A drama about three African-American women who broke racial barriers in the early 1960s held on to the top spot at the box office on the Martin Luther King Jr. Day weekend, while half a dozen new wide releases failed to find an audience.
IT’S a common mistake, but still worth noting: Contrary to what many people seem to think, The Sixth Sense was not M. Night Shyamalan’s first movie.
It was, in fact, his third. But virtually no one had seen his first film, Praying with Anger (still not available on DVD), or his second film, Wide Awake (with Rosie O’Donnell as a nun who really likes baseball).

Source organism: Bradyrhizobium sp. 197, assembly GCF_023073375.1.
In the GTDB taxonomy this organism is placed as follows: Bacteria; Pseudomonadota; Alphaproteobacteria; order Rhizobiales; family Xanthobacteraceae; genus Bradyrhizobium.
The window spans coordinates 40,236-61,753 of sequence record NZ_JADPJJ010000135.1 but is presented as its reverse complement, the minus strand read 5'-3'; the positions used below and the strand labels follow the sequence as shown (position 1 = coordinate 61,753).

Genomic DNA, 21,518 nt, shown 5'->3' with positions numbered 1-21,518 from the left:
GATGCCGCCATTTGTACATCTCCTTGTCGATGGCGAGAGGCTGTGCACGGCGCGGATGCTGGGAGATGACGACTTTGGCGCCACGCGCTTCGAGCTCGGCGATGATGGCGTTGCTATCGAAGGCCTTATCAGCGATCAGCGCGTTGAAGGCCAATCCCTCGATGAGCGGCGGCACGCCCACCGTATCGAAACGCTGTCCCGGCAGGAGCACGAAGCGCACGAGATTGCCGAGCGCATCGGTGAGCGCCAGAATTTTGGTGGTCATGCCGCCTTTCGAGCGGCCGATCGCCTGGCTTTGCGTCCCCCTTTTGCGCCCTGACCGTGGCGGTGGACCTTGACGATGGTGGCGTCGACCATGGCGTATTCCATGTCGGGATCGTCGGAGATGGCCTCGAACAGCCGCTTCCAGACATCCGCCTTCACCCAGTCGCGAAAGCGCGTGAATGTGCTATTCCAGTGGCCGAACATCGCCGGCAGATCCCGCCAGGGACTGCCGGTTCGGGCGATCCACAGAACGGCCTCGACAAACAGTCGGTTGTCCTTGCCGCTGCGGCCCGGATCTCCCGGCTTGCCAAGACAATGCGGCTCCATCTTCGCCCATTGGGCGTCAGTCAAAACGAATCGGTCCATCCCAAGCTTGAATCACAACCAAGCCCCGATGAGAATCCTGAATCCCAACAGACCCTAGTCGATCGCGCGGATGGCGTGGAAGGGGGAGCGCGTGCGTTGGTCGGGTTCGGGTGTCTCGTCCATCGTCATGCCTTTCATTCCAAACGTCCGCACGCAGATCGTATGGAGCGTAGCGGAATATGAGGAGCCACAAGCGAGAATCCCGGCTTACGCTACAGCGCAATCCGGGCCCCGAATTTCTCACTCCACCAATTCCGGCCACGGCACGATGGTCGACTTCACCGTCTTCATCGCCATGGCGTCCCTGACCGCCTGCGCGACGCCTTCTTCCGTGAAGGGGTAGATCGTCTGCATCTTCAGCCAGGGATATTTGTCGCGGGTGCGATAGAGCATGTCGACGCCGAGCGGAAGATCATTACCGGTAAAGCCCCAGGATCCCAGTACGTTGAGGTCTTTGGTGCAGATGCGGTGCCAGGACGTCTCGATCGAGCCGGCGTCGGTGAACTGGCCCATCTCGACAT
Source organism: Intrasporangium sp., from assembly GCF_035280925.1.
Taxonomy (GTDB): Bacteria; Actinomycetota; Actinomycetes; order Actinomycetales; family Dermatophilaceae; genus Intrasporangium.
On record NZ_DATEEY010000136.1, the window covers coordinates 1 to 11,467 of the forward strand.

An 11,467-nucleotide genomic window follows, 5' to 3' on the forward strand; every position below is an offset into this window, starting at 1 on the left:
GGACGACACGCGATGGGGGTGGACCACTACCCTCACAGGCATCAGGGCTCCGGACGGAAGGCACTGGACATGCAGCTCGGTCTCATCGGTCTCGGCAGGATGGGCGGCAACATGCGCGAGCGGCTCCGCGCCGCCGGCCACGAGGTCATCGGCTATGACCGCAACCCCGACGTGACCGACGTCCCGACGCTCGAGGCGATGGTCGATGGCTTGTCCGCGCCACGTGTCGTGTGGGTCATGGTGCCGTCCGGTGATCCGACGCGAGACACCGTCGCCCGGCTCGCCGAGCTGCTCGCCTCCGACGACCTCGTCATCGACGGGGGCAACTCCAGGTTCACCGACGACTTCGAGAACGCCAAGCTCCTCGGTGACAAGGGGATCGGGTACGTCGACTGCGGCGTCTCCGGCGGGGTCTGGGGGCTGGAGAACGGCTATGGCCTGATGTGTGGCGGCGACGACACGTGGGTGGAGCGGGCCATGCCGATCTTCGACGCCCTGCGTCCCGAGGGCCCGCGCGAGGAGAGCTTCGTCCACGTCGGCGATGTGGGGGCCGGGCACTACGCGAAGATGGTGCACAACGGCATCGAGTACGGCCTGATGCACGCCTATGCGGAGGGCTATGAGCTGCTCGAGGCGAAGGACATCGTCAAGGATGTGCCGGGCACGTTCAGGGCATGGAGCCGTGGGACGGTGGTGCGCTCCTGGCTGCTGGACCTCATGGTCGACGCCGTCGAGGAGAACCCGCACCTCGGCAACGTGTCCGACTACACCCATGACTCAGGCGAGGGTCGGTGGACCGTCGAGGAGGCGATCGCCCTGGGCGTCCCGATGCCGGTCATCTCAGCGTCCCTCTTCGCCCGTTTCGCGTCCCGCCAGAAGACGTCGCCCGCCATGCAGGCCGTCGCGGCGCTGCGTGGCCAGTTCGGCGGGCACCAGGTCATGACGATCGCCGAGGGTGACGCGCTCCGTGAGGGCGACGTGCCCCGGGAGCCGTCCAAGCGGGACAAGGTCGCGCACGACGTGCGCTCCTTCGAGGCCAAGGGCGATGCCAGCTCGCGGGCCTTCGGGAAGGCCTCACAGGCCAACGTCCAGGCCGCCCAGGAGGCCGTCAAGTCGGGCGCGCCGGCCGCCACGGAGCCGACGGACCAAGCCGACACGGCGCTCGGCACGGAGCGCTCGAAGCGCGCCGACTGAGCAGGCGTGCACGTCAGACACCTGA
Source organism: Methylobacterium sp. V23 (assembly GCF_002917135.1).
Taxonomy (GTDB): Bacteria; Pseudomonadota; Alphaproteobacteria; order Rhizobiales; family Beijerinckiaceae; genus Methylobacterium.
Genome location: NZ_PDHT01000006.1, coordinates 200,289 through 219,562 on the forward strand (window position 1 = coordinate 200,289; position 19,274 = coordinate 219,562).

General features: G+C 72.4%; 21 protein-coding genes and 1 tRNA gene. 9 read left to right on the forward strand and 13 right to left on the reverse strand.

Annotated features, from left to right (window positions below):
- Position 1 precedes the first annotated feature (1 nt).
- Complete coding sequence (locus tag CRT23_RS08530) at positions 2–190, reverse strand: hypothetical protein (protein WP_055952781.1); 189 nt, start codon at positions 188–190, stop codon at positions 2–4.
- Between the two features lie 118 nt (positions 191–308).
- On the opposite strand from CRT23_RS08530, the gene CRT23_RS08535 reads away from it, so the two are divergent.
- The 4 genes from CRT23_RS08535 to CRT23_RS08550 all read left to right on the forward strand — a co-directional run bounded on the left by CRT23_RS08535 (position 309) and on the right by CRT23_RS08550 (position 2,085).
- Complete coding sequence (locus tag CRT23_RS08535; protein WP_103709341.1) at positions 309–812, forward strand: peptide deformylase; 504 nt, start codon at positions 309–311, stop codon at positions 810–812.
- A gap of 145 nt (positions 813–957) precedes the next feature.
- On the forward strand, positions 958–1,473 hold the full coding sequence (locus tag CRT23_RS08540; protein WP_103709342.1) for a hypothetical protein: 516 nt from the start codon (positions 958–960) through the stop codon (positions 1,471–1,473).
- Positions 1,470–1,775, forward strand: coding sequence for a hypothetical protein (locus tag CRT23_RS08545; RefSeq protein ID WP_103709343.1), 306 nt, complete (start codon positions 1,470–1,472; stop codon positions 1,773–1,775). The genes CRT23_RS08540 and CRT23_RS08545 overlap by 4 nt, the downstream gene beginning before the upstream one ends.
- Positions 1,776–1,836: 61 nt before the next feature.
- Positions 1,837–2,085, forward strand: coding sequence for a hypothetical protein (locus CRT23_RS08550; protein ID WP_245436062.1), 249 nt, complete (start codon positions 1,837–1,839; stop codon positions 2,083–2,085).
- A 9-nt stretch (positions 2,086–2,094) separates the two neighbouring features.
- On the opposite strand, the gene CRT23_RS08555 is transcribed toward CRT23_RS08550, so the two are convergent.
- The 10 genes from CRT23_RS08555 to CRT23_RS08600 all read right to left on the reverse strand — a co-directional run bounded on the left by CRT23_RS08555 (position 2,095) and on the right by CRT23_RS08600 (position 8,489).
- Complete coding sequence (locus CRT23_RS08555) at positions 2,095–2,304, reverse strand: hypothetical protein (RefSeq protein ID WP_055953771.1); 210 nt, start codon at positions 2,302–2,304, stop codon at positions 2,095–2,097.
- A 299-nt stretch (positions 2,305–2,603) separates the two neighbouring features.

So when The Sixth Sense came out in the summer of 1999 and wowed audiences with its deeply felt drama and its shocking twist ending — becoming such a big word-of-mouth hit that, for the next couple years, it was one of the top 10 films of all time at the North American box office — it was easy for many people to treat the film as though it marked the debut of a brilliant and brand-new talent.